Cable television operators have dodged paying taxes to the tune of thousands of crores of taka annually by providing false information about the number of connections
As ubiquitous as cable television has become in Bangladesh in the past two decades, the government has benefited from the sector very little – in terms of revenue.
Cable television operators have dodged paying taxes to the tune of thousands of crores of taka annually by providing false information about the number of connections.
The cable TV operators earn more than Tk14,000 crore annually.
The government is supposed to get Tk2,000 crore in various forms of taxes against that earning.
However, the cable operators are paying only Tk8 crore, depriving the government of a large amount of revenue.
There are more than 3.80 crore cable television network connections across the country at present, according to a survey of the National Board of Revenue.
Users have to pay an operator Tk300 – as monthly fee fixed by the government – for each connection.
The cable operators earn Tk1,150 crore as connection fees per month.
They are supposed to pay 15 percent VAT and 35 percent corporate tax on their incomes, according to the Value Added Tax Act, the Supplementary Duty Act, and the Income Tax Ordinance.
But, in the last fiscal year, the government only got Tk8.77 crore.
The amount was even less in the previous years.
Officials of the revenue board allege that the cable operators are dodging the taxes by providing false information.
The officials also feel helpless for not being able to do anything about it because the cable TV businesses are controlled by people with strong political connections.
"The government is being deprived of revenues from this sector as the cable TV business is not under its control," said Md Mosharraf Hossain Bhuiyan, chairman of the revenue board and also senior secretary of the Internal Resources Division at the finance ministry.
The National Board of Revenue was willing to work with the information ministry for bringing the sector under control to ensure proper revenue collection, added Mosharraf.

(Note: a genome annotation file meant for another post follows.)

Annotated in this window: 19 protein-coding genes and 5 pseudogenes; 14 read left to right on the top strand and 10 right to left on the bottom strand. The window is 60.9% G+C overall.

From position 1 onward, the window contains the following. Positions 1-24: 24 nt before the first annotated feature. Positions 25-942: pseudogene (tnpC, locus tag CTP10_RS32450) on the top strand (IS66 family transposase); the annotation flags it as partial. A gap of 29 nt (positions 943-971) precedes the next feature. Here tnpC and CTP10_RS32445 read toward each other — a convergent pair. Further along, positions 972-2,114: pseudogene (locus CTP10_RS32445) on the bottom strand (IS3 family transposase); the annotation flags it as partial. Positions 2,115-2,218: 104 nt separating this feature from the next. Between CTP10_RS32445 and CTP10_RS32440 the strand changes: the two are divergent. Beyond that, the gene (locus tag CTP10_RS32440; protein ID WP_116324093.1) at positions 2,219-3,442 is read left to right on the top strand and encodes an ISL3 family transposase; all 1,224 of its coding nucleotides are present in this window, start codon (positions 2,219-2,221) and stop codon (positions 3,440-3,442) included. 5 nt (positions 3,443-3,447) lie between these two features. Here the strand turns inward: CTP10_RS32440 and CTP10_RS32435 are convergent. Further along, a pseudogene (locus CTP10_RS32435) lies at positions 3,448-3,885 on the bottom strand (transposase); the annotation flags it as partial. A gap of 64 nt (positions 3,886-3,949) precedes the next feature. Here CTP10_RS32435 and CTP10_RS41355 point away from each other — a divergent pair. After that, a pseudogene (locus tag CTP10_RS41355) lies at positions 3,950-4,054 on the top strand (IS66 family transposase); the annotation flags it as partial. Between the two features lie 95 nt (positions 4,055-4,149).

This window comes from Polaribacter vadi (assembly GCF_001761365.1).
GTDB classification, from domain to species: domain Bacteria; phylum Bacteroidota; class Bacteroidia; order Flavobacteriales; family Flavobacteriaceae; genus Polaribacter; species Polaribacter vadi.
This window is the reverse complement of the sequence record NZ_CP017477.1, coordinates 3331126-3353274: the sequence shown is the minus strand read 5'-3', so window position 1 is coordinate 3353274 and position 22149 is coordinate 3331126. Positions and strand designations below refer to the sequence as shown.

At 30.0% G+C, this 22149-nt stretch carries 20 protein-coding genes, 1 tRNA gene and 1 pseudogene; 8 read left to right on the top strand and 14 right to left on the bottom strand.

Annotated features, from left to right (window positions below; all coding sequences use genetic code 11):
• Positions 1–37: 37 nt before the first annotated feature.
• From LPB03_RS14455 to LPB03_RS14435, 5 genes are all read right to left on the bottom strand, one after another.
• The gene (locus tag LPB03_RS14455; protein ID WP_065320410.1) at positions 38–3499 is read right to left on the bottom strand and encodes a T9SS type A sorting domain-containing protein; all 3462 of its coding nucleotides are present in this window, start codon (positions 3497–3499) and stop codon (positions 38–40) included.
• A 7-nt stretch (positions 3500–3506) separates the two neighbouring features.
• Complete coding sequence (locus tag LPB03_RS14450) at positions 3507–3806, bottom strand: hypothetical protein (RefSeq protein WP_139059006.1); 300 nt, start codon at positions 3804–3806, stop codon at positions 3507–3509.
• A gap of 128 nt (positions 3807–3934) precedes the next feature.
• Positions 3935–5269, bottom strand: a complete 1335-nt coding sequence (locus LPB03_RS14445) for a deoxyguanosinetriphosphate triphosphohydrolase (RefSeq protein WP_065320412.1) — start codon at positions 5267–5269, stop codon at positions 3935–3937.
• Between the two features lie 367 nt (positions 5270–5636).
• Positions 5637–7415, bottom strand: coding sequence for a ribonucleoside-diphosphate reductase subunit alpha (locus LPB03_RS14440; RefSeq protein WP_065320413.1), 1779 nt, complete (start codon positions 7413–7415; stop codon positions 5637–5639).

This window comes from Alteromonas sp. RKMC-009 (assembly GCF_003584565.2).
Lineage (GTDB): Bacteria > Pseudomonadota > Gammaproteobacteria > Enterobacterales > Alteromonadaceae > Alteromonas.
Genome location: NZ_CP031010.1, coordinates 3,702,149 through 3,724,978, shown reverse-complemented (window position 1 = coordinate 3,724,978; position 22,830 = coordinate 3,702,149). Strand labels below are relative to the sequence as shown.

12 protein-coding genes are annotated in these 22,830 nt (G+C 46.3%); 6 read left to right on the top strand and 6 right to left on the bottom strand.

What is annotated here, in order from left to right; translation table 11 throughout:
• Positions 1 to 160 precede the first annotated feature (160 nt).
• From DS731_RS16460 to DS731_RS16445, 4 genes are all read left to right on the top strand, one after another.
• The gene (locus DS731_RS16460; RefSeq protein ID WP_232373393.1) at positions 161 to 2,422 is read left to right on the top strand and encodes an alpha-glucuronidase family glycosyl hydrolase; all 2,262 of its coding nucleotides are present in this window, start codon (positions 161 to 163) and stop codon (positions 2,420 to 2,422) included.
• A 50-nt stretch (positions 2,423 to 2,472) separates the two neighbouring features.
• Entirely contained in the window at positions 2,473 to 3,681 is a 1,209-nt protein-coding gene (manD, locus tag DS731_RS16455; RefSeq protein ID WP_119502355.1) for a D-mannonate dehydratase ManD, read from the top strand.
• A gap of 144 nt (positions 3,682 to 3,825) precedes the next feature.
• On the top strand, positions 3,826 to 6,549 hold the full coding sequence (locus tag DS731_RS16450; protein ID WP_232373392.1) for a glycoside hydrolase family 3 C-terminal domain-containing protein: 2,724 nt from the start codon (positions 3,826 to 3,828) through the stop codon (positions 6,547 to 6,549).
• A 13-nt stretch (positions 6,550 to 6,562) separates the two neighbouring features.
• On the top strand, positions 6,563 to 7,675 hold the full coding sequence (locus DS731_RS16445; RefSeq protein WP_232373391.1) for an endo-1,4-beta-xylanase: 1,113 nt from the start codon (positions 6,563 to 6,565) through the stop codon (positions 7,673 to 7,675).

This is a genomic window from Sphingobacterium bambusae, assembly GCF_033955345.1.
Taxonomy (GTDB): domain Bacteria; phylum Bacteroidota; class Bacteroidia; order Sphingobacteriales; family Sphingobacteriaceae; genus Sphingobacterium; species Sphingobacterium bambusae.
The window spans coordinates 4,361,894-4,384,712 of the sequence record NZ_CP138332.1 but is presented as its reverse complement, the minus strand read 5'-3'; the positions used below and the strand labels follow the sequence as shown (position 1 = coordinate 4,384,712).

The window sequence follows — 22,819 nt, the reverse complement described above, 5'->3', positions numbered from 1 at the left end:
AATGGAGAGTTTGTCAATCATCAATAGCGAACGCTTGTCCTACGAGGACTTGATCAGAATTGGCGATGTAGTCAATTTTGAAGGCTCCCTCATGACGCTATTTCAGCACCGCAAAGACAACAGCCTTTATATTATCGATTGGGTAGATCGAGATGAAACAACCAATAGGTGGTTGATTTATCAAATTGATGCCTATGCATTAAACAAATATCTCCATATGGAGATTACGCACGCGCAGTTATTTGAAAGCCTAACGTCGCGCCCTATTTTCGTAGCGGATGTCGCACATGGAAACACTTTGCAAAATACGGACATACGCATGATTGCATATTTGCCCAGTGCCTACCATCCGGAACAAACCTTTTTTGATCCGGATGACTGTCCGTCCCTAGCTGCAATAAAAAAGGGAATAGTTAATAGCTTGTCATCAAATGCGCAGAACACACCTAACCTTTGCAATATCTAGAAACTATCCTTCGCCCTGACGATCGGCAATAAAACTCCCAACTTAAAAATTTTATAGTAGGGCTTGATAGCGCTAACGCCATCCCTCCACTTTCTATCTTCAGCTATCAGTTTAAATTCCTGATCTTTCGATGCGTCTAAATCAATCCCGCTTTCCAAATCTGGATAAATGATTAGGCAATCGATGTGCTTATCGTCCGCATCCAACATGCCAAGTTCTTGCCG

Meanwhile, satellite television business all over the world has upgraded to digital platform, but in Bangladesh it has been stuck in the analogue system that is 30 years old.
The revenue board and the information ministry have taken a step to bring the business under a digital system.
The NBR has proposed installing set-top box and assigning a separate identification number for each connection across the country and then preserve the data.
It also proposed fixing an expiry date for the present analog system.
Complaints about unusually high connection set-up charges, poor picture quality, and unavailability of preferred TV channels are always there against cable operators in every neighbourhood in the capital and elsewhere in the country.
Saleha Akter, a resident of the capital's Mohammadpur area, told The Business Standard, "My operator took Tk1,500 as service charge for setting up the connection to my TV. We have to pay Tk400 as monthly fee. But many good channels are not there!
"Moreover, the quality of transmission of the satellite channels is not good.
"I heard influential people of the area run the cable business here. We are just helpless."
The Cable Operators' Association of Bangladesh does not deny these allegations.
The association also has no objection to digitalisation of the platform.
"We do not have any objection to paying the government taxes," said its founding chairman SM Anwar Parvez.
The operators would also benefit from digitalisation of the business, he said.
However, he demands reduction of the tax per connection "as most users are from middle class and lower middle class".
On the other hand, the owners of satellite television stations have expressed frustration over the current state of the sector. The Association of Television Channel Owners thinks that measures should be taken to free the cable television business from the grip of local influential people.
President of the association Anjan Chowdhury said, "The government does not know the exact number of cable TV users. But, when it will be digitised the government will have that number and revenues will increase."
The CNN and the BBC started broadcasting their programmes for a few hours in Bangladesh for the first time in 1992 using the state-owned Bangladesh Television's equipment.
ATN Bangla appeared as the first satellite television station in the country in 1997.
At present, several hundred local and foreign satellite TV stations are broadcast in Bangladesh.
According to a report of the Bangladesh Bureau of Statistics published in 2012, around 1.87 crore families had television as of March 2011. A total of 1,387 people were involved in the cable business at that time.
The number of users and people engaged in the sector has more than doubled by now due to the spread of electricity distribution across the country.
Currently, the cable TV business in Bangladesh is being operated according to the ordinance for Cable Television Network Operation and Related Regulations, 2006, and the Cable Network Operation and Licensing Rules, 2010.